Tensions remain over ‘Gate of Mercy’ in Jerusalem, but no clashes reported

Jordan has complained about the incidents. King Abdullah of Jordan is heading to Washington Sunday for meetings and neither he nor Prime Minister Benjamin Netanyahu want escalation in Jerusalem.

By
March 9, 2019 18:58
1 minute read.
Thousands leave Jerusalem’s Lions Gate after prayers Friday

Thousands leave Jerusalem’s Lions Gate after prayers Friday. (photo credit: SETH J. FRANTZMAN)

 
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Hundreds of police were deployed around the Old City on Friday as thousands gathered for Friday prayers at Al-Aqsa mosque. The prayers came amid heightened tensions over Muslim prayers inside the Gate of Mercy and calls by Islamic leaders to protest on the Temple Mount.


On February 22, Muslim worshipers entered the Gate of Mercy area, a previously closed zone on the Temple Mount, and Israel arrested a senior Islamic Waqf authority official on February 24 in response. Jordan has complained about the incidents. King Abdullah of Jordan is heading to Washington Sunday for meetings and, judging by attempts not to inflame the tensions, neither he nor Prime Minister Benjamin Netanyahu want escalation in Jerusalem.  Nevertheless Friday in the Old City felt tense.

On Friday, the worshipers gathered by the thousands around noon time. Israeli police deployed mounted units at Damascus Gate and riot police were on hand, including the elite Yasam special police, to confront any riots. After prayers ended the large crowds of male and female worshipers clogged the alleys of the Old City and the historic Via Dolorosa. Tourists and the Arab crowds pressed against each other, going in opposite directions. Israeli police looked on.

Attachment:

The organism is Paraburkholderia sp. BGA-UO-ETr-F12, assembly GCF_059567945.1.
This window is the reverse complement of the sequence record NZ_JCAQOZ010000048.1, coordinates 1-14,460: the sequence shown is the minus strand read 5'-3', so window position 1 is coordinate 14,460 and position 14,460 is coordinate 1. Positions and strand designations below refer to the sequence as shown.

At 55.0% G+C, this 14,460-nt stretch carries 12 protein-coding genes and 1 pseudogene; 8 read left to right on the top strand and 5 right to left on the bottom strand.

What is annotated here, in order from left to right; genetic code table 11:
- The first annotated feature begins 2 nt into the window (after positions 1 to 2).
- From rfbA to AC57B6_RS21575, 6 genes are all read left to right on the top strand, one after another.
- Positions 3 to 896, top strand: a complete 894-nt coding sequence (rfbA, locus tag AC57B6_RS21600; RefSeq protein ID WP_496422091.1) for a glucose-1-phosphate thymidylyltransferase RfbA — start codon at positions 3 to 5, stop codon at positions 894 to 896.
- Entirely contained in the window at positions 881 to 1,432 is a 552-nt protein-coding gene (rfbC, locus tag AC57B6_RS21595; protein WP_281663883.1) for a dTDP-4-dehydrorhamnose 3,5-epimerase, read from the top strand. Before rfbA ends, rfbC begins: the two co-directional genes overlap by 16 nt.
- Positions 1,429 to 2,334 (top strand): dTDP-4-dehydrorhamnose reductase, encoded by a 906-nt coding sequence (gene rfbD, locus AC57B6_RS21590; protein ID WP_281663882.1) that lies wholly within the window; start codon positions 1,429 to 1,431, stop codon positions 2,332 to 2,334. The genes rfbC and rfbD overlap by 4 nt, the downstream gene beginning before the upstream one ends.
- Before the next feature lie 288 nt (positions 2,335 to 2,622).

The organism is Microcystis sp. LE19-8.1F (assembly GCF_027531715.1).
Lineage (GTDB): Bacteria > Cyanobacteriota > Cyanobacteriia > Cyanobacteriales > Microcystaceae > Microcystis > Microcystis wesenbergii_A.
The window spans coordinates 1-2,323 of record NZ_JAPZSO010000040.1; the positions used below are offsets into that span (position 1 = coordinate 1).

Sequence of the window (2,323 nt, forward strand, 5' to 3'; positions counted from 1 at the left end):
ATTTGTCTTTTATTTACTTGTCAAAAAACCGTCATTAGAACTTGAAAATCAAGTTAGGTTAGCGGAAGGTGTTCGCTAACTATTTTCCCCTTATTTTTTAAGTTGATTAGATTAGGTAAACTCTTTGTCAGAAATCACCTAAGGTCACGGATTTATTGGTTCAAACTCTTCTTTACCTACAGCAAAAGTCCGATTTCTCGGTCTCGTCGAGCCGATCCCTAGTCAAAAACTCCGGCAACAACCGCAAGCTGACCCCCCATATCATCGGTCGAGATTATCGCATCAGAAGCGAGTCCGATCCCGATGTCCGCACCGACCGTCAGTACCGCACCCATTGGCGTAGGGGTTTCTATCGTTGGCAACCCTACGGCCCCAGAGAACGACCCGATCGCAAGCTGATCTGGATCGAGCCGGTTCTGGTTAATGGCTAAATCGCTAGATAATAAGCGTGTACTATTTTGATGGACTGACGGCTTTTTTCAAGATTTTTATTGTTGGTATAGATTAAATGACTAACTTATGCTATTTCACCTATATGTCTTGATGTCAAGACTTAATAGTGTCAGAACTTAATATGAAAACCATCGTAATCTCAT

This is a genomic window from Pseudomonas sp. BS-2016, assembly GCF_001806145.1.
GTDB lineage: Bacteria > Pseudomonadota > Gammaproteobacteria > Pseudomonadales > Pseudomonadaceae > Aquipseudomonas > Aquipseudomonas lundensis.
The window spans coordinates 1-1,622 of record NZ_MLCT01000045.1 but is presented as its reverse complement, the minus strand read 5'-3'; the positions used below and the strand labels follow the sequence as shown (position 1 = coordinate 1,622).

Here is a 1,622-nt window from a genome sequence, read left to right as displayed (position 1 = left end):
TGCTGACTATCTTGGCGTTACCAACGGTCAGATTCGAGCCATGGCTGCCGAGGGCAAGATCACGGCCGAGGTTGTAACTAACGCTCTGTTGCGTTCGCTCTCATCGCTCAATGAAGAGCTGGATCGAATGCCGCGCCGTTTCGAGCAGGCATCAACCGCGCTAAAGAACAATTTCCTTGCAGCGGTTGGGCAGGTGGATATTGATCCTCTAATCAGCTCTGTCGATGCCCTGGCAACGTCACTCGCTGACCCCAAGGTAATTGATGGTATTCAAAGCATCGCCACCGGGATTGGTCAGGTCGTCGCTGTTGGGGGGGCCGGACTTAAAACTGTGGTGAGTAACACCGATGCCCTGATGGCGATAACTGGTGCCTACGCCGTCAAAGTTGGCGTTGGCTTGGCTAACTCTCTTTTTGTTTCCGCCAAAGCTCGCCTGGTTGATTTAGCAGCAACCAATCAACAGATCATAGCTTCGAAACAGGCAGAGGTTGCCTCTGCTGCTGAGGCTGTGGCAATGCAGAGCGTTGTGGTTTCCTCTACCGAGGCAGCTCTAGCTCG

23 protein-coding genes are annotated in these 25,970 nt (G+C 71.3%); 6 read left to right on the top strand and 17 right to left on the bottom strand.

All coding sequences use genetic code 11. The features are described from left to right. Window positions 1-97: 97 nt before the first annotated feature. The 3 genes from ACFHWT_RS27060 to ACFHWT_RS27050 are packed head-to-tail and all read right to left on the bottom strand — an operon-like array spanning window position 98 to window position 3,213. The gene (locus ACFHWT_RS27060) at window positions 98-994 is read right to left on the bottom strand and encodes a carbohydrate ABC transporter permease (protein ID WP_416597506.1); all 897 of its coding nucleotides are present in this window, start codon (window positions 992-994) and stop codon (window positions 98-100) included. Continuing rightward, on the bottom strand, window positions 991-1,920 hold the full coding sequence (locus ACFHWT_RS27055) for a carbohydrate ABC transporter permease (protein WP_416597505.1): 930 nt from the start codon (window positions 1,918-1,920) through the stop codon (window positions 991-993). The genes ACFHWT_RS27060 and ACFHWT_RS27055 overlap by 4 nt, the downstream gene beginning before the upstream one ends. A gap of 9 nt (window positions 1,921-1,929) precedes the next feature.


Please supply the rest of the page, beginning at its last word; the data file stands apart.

Hundreds of vegetable and fruit sellers set up makeshift tables and mats to sell their goods, as they do every Friday, adding to the masses of people and tensions. Dozens of beggars also came to Damascus gate to shout for spare change. Near Lions Gate, where there were clashes in July 2017 over a temporary decision by Israel to install metal detectors following a terror attack, thousands gathered. Several young men tried to incite the crowds. But for the most part the worshipers walked out of the gate without any incidents. Some young teens shouted at the Israeli police, and words were exchanged but it appeared the police had orders to reduce tensions, not escalate the situation.  
Outside Lions Gate the worshipers walked back to A-Tur, with dozens of buses parked along the street, apparently brought in to bus the worshipers to and from the prayers. Near the Gate of Mercy, adjacent to a large Muslim cemetery, some teens gathered and smoked and talked. Women took photos. Tourists examined the graves. Police units deployed for violence sat and looked on, the men fiddling with their tactical vests and truncheons.



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